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I do not. I'm sure some do and may even argue that rabbinic support of intermarriage is inclusionary, but I think the truth is that it is just about being afraid to ask tough questions and take stances on a personal level.

The statistics show that the vast majority of children who come from "mixed" marriages do not marry Jews, observe Jewish traditions or think of themselves as Jewish as adults. The point is that while a few spouses may convert later, apparently most do not. If Rabbi's were not afraid of looking exclusionary or if they weren't contacted by the bride/groom after the engagement, they might walk away from more weddings. However, what does a Rabbi do if one of the machers from the synagogue/temple says, "Look my son/daughter want's to marry this non-Jew, please officiate"? The Rabbi can say no and maybe the wedding is off - I doubt it. Maybe the family leaves or the Rabbi's contract isn't renewed or maybe they just find a Rabbi one who will do the wedding - because there is always some one who will do it. In Chicago, there is a mohel who I think would do brit melah for the son of two non-Jews if there were a Jewish grandfather who said, "So what time is the bris". The same is true I'm sure for marriages.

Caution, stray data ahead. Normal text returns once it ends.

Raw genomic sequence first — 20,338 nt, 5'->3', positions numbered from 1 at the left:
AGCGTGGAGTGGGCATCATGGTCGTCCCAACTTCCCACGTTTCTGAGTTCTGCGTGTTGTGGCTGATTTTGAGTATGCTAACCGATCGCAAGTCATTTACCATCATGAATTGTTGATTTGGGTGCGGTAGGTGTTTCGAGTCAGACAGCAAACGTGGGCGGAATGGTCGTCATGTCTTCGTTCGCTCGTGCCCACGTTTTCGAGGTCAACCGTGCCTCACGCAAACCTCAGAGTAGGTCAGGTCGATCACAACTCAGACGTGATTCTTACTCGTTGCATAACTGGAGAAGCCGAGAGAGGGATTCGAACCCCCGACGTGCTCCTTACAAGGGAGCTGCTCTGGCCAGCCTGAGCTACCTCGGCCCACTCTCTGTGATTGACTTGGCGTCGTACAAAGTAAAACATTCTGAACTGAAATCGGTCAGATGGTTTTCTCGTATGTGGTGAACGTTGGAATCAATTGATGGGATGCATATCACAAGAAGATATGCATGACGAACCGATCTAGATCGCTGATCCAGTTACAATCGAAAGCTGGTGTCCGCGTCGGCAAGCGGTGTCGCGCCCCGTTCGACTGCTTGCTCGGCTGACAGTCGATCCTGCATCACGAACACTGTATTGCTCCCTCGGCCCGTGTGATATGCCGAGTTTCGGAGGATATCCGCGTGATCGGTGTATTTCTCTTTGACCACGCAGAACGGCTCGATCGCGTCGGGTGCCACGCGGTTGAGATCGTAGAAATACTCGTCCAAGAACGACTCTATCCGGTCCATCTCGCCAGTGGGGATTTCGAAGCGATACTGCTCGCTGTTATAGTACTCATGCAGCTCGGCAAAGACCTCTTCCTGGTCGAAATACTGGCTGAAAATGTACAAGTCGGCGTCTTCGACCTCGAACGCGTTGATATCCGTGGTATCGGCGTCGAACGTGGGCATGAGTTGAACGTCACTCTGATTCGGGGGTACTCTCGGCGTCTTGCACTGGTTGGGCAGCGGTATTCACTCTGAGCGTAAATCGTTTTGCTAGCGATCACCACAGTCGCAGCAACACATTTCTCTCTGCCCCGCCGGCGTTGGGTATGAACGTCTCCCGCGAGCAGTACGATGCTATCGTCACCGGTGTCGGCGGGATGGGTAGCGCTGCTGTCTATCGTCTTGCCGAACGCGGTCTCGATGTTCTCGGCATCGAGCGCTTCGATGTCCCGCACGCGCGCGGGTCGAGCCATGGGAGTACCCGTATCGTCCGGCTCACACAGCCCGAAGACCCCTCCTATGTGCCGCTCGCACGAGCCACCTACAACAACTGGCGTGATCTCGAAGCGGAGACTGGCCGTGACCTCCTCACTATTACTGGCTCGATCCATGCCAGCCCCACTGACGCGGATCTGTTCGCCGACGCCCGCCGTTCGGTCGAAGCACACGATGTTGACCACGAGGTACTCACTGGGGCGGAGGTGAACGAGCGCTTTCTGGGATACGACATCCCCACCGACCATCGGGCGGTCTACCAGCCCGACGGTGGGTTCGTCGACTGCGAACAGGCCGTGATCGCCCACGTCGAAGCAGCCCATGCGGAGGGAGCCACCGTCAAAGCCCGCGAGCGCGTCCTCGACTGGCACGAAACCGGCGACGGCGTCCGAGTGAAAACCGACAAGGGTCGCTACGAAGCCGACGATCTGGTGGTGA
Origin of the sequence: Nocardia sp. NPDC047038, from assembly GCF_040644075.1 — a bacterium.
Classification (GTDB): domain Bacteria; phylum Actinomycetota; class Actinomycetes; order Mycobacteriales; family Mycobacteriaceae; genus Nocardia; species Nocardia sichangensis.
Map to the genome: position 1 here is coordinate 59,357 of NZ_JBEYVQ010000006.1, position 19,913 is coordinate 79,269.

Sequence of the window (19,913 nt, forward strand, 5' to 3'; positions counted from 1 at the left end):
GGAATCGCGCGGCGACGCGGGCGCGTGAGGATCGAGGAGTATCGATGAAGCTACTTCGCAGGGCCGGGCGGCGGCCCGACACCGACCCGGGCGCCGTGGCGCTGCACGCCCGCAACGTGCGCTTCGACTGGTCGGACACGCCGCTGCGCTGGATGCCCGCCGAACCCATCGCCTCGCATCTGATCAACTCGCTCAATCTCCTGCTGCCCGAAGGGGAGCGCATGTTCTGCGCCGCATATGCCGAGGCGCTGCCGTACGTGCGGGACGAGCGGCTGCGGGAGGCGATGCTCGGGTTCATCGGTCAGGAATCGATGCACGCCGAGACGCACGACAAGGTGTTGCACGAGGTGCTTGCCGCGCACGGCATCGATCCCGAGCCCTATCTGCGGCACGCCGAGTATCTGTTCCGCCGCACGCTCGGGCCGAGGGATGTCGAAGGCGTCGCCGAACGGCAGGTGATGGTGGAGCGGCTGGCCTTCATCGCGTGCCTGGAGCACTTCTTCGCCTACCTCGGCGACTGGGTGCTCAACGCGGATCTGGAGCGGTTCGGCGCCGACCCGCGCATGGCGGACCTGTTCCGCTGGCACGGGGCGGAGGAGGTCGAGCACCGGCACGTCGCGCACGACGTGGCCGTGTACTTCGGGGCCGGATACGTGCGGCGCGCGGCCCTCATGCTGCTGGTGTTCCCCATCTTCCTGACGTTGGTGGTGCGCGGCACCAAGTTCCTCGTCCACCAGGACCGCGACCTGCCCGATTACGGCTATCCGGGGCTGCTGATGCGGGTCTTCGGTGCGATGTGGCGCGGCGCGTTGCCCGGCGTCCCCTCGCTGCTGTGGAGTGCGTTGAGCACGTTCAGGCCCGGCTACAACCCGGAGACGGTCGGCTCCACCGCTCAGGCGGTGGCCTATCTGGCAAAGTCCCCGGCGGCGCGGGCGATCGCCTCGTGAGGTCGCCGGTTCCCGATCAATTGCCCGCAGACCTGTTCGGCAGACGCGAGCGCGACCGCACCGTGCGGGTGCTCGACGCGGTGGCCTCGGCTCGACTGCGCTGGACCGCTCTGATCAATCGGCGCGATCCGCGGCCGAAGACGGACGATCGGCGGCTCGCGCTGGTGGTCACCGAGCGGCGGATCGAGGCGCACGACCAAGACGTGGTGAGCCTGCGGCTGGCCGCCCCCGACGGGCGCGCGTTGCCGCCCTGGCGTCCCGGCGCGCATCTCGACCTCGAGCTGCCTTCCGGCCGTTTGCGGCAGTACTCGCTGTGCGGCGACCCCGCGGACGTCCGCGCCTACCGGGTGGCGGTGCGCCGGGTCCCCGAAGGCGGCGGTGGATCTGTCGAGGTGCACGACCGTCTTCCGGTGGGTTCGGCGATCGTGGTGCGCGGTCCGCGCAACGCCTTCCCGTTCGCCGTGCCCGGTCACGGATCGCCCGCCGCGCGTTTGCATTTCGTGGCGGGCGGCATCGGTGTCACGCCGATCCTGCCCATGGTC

I agree that I don't understand, how given the known outcome, they can be so willing to contribute. One key issue is that the Reform movement believe Jewish children are the children of A Jewish parent. There are NO orthodox Rabbis who would perform such a wedding. Conservative rabbis are advised against it and many will not.

How is it possible to "raise the children Jewish", the phrase I hear all too often, in a home where one parent isn't Jewish. If the non-Jew wants to be part of a Jewish home – convert and do it before the wedding. Anything less is just lip service. The proof is when these Jewish kids come to your house for a Passover seder and ask, “Want to see what the Easter bunny brought me?” or when a family wants to have a Hanukkah party three days before Hanukkah so they can get to Florida for X-mas. It is especially difficult of course when it's the woman who is the non-Jew. Because at that point any children are not Jewish by long standing tradition – regardless of the approach the Reform movement wants to take. This issue is so important, that at my children's school they ask, point blank, on the application: father/mother's Hebrew name, and then conversion date & Beit Din if either is a convert

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